Big, fat, beefy, stout. These are all perfect adjectives you can use to describe the JB Conversions output shaft (top). Looking at the realatively dinky stock shaft (bottom), you can see why Option B+ is not the best way to go.

Option A
The suspension manufacturers are well aware of the driveline issues in Jeeps. Most of the kits you can buy will include some sort of transfer case drop kit. What this does is place spacers between your frame and transfer case skid plate. This accomplishes two things. First, it lowers the transfer case closer to the rear axle height in order to decrease the angle of the rear drive shaft. Secondly, it tilts the case slightly to alleviate the strain on the upper u-joint.

Drop kits also have several negative effects, though. You lose some of your precious ground clearance you were trying to gain by installing the lift. Your shift levers are now shorter in the cab of the Jeep and may even require floor trimming in some models to make them work right in second, fourth, and reverse. This is more common in YJ's than TJ's. It also causes an extra bind on the motor mounts since the engine is now tilted rearward.

Option B
The model 231 transfer case found in the Jeep Wrangler since 1987 is too long and uses a slip yoke design at the back of it. The drive shaft slips into the back of the case making the rear seal of the transfer case. If, for some reason, you have to remove the rear drive shaft you will lose all the fluid inside the case. This is because there is no longer any type of oil seal. This means that if you break that rear drive shaft or u-joint on the trail you CAN'T limp it home in front wheel drive. Editor's note: We have seen people plug the hole with everything from rags, to duct-taped in plastic soda bottles.

A slip yoke eliminator kit (SYE) uses a C/V (constant velocity) joint, which bolts on to the back of the transfer case. The kits eliminate the slip yoke (thus the name) and use an oil seal to keep the fluids inside. By eliminating the slip yoke design on the back of the transfer case, you benefit in several ways. First, you can shorten the overall length of the transfer case output shaft by 4-6 inches. This translates to 4-6 inches that you can use for a longer drive shaft. This alone makes for a better drive line angle without lowering the transfer case. It also gives you the ability to remove the rear drive shaft should you break it.This means that you CAN limp it back home in front wheel drive.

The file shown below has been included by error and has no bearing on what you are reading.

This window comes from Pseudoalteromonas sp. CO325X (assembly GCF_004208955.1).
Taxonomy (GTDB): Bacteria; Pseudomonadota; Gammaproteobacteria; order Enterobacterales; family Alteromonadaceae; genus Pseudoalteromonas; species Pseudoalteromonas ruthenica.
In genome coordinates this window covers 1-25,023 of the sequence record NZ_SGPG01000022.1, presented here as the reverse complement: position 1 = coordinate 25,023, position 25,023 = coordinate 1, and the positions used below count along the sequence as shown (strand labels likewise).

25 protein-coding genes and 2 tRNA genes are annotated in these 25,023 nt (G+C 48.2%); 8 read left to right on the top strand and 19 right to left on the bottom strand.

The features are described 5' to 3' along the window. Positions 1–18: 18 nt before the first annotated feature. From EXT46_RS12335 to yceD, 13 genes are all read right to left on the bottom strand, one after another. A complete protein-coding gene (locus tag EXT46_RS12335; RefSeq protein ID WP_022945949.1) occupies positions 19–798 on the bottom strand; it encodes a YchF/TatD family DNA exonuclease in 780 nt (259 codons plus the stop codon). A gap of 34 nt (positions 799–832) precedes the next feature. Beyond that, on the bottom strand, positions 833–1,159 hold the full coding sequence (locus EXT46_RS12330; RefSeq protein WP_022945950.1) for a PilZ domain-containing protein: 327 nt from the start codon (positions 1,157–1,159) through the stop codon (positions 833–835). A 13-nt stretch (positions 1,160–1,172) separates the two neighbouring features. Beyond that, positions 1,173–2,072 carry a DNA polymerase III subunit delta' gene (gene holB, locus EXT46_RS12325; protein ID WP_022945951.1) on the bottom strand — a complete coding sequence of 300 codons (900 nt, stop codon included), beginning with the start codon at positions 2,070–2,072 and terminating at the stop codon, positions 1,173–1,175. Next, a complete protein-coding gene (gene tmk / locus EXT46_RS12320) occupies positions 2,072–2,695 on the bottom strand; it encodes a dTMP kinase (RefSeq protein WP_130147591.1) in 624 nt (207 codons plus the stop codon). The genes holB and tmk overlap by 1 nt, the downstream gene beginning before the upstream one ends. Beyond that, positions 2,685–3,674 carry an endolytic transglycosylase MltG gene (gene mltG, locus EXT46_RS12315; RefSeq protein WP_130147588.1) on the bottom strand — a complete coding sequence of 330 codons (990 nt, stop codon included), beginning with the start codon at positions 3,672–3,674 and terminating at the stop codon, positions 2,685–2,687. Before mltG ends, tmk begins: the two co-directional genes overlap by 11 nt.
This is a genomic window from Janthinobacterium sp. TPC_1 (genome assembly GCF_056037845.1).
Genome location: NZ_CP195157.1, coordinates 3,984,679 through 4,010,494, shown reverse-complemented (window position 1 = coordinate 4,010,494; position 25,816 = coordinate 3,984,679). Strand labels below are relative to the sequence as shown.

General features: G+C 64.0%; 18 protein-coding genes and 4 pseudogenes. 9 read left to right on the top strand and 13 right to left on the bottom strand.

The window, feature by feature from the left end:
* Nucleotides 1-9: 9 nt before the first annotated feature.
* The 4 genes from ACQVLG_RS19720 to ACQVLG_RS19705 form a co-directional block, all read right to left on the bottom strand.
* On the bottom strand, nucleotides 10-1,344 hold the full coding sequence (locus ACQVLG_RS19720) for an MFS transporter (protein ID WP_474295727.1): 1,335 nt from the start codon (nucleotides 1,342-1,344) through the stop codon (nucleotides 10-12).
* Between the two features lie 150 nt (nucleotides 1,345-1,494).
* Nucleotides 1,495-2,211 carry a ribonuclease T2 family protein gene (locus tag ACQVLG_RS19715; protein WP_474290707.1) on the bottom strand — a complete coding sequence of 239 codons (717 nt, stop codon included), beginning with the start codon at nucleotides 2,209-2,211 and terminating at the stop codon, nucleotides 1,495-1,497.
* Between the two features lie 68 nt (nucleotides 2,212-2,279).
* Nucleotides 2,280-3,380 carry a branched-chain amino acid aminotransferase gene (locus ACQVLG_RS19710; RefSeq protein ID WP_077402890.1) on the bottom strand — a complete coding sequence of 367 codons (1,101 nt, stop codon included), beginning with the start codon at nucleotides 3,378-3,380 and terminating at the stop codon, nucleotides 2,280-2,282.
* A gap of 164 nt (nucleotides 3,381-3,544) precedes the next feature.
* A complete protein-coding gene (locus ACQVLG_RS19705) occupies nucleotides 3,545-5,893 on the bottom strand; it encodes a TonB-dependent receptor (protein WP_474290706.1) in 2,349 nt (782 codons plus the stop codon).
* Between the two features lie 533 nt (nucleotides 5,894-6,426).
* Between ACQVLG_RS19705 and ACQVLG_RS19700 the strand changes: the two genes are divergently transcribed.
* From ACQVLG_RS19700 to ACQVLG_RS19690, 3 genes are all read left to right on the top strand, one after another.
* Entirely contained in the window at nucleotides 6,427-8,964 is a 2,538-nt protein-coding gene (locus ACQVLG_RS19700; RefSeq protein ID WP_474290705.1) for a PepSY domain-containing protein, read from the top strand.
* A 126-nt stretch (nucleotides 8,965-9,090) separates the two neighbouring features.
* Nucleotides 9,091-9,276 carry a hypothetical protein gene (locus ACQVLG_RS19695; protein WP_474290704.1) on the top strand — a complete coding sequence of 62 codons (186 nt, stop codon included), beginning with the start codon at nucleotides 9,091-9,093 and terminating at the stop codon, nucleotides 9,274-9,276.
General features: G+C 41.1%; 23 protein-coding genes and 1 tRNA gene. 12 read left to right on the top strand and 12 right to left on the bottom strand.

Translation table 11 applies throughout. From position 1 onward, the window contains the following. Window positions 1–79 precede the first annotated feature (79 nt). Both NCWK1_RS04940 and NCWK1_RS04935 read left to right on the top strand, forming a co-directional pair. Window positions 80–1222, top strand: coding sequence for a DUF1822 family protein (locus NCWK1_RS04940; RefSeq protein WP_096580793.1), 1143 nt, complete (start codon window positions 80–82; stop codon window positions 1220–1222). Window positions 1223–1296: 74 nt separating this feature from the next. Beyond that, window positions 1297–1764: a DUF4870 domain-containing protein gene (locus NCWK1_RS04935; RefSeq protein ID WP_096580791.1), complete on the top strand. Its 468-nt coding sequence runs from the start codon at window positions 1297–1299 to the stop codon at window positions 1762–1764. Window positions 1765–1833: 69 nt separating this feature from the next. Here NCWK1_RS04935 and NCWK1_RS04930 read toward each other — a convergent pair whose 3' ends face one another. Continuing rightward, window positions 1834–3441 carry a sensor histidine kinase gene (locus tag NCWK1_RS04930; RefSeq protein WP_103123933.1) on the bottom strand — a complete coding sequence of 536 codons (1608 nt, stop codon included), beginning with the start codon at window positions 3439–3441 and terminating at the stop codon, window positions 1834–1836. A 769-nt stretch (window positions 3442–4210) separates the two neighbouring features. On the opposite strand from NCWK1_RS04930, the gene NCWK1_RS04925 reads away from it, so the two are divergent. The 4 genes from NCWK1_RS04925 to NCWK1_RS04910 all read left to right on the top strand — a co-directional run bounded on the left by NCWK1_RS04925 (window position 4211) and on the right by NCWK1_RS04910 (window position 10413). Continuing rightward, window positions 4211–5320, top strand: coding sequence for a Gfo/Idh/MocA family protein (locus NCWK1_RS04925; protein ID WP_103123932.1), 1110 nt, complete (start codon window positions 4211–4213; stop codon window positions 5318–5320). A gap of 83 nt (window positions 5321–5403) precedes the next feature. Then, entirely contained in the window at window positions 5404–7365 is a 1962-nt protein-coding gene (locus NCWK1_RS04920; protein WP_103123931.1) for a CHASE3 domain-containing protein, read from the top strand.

It also means that your shift levers etc. stay where they were designed to be, because in most cases, you can get rid of that transfer case drop kit and tuck the case back up where it belongs. This actually makes the Jeep run and drive like it was designed to do. The SYE kits and drive shafts integrate into a Jeep seamlessly. You will have to keep in mind, though, that the rear pinion angle needs to be adjusted, no matter which method you use.

Option B+
There are several SYE kits out there on the market. Some of the options include cutting, drilling and tapping your current output shaft to shorten the overall length. While this is the cheapest option and can certainly be effective, it is in my opinion a cut and paste approach that does not seem to offer much consistency from the installer's stand point. What if I cut wrong, drill crooked or tap it wrong?

The best approach is to buy a kit that includes a whole new shaft to put inside the transfer case. The kit from JB Conversions is exactly that. It is a heavy-duty shaft made to the exact transfer case manufacturer's specifications. This means that not only do I get to put NEW parts in the Jeep, but I have also now increased the strength of my transfer case.

The JB Conversions shaft has an 18% larger shaft diameter than the stock NP231 shaft. The shaft also has 32 splines compared to the original 27 splines. That gives the shaft a 54% increase in torque capacity. The JB conversions kit comes with everything you need for the transfer case, including a NEW rear tail housing.

The JB Conversions' set up places the output at the shortest possible point without sacrificing the manufacturer's design specifications. That is why it comes with the new tail housing. This makes it the strongest and most reliable SYE kit on the market. I don't want to have any worries about the integrity of my transfer case on or off-road. Doing it right the first time means that I won't have to do it again. And as long as we are upgrading to a heavy duty transfer case, we may as well upgrade to one of Tom Wood's heavy-duty rear drive shafts.

JB Conversions vs. Stock
JB Conversions/Tom Wood Slip Yoke Eliminator Kit
This is the stock setup. Notice how long the output shaft is and the corresponding housing.
JB Conversions/Tom Wood Slip Yoke Eliminator Kit
This is the new, JB Conversions output setup. It's tucked in further and the shaft is a lot shorter.